Lone Gray Wolf Shot In Utah Confirmed As Grand Canyon Wolf

 Much to the dismay of wildlife and conservation groups, the lone female gray wolf named Echo that was seen at the north rim of the Grand Canyon in 2014 was shot in Utah in December.

The hunter, who shot the wolf, claimed he thought she was a coyote. This was the first wolf sighting in the region in about 75 years. The U.S. Fish and Wildlife Service confirmed last week that it was indeed the same wolf.

“Echo made it for a long ways. We actually estimate that she traveled more than 750 miles,” said Michael Robinson, conservation advocate, Center for Biological Diversity.

The shooting comes at a time when federal agencies are considering rolling back the endangered species protection on wolves.

“They need to stay on the federal endangered species list,” Robinson said. “Wolves are very vulnerable, here’s the only wolf that was in Utah and she was shot. That indicates they still need Endangered Species Act protection.”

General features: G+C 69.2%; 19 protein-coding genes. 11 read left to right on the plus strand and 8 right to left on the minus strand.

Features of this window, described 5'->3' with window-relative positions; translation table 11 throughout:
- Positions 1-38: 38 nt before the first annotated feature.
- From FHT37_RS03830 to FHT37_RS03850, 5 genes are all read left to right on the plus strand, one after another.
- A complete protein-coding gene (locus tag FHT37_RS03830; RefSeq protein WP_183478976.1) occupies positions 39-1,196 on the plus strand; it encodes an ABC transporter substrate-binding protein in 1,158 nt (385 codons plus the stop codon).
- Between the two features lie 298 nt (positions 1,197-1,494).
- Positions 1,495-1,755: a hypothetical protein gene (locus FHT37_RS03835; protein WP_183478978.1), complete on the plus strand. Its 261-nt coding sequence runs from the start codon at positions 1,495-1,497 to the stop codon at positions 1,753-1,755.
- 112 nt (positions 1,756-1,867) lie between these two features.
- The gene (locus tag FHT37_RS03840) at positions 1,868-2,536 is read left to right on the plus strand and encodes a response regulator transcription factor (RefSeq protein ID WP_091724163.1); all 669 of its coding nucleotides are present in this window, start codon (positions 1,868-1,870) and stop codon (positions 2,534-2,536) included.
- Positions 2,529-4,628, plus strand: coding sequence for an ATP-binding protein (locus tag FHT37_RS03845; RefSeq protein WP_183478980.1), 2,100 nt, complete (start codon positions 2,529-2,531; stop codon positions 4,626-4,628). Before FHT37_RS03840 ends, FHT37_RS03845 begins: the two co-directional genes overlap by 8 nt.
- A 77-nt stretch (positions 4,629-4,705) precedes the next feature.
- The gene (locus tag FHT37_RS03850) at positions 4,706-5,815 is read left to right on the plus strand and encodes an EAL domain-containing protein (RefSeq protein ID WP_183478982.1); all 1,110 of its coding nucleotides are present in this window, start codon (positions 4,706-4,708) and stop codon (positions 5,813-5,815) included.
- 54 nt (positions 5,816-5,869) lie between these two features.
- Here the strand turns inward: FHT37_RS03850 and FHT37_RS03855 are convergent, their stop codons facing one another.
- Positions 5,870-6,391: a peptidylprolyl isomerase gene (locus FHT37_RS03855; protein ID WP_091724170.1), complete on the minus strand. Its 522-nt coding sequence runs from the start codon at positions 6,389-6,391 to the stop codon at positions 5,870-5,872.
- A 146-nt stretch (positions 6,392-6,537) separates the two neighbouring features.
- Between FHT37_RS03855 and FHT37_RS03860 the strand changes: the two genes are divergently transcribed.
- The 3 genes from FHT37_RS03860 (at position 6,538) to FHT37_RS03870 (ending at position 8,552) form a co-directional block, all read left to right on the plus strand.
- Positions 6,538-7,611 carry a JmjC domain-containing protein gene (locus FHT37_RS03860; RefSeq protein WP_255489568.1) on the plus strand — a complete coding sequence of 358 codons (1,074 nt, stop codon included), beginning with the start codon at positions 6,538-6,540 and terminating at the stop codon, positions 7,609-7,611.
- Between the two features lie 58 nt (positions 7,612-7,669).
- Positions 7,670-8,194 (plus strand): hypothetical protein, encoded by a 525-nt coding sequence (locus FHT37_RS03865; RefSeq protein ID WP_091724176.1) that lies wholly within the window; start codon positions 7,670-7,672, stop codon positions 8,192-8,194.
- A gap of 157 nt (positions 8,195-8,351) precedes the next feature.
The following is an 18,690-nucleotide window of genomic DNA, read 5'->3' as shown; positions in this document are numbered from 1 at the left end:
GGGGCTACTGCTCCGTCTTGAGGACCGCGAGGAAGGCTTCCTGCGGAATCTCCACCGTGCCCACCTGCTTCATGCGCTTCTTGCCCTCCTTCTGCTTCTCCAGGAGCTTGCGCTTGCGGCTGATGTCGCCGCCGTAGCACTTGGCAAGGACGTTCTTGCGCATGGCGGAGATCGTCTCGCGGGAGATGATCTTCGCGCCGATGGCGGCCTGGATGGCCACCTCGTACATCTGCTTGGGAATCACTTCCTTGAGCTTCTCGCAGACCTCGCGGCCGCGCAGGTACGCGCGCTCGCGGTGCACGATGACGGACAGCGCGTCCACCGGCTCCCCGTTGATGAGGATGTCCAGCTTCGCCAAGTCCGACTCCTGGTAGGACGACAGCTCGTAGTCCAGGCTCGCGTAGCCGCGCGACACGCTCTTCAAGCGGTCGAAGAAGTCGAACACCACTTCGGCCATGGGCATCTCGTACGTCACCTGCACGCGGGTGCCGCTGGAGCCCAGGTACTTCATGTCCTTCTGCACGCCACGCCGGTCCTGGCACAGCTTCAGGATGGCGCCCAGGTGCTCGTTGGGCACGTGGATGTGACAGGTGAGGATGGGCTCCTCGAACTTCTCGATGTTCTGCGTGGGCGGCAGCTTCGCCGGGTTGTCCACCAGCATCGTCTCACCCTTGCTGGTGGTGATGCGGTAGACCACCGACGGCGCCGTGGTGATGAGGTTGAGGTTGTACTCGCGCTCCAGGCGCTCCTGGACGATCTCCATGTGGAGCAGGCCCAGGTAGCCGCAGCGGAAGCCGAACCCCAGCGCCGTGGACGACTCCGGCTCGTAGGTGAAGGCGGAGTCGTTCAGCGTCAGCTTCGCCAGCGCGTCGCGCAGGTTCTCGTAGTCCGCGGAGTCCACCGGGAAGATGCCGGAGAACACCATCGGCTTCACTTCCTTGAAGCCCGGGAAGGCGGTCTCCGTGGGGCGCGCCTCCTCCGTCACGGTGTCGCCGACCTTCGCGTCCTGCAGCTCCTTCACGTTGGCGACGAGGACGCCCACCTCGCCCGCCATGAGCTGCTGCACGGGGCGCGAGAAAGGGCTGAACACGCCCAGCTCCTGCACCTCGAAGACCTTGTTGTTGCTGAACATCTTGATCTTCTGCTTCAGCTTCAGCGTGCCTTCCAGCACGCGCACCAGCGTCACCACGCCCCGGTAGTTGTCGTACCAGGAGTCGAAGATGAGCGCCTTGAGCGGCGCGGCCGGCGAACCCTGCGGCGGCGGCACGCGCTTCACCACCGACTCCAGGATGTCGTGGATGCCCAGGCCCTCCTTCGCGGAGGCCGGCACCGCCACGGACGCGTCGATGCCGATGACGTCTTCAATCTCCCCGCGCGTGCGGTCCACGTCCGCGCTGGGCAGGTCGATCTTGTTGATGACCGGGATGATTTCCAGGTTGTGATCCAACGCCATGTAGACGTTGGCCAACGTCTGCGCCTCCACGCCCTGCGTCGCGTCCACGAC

Support comes from

Those in the west are left to wonder if it will be another 75 years before another wolf is seen in this part of the country.


Michael Robinson, conservation advocate, Center For Biological Diversity   

Copyright 2015 KNPR-FM. To see more, visit

Michael Robinson, conservation advocate, Center For Biological Diversity 

You won’t find a paywall here. Come as often as you like — we’re not counting. You’ve found a like-minded tribe that cherishes what a free press stands for. If you can spend another couple of minutes making a pledge of as little as $5, you’ll feel like a superhero defending democracy for less than the cost of a month of Netflix.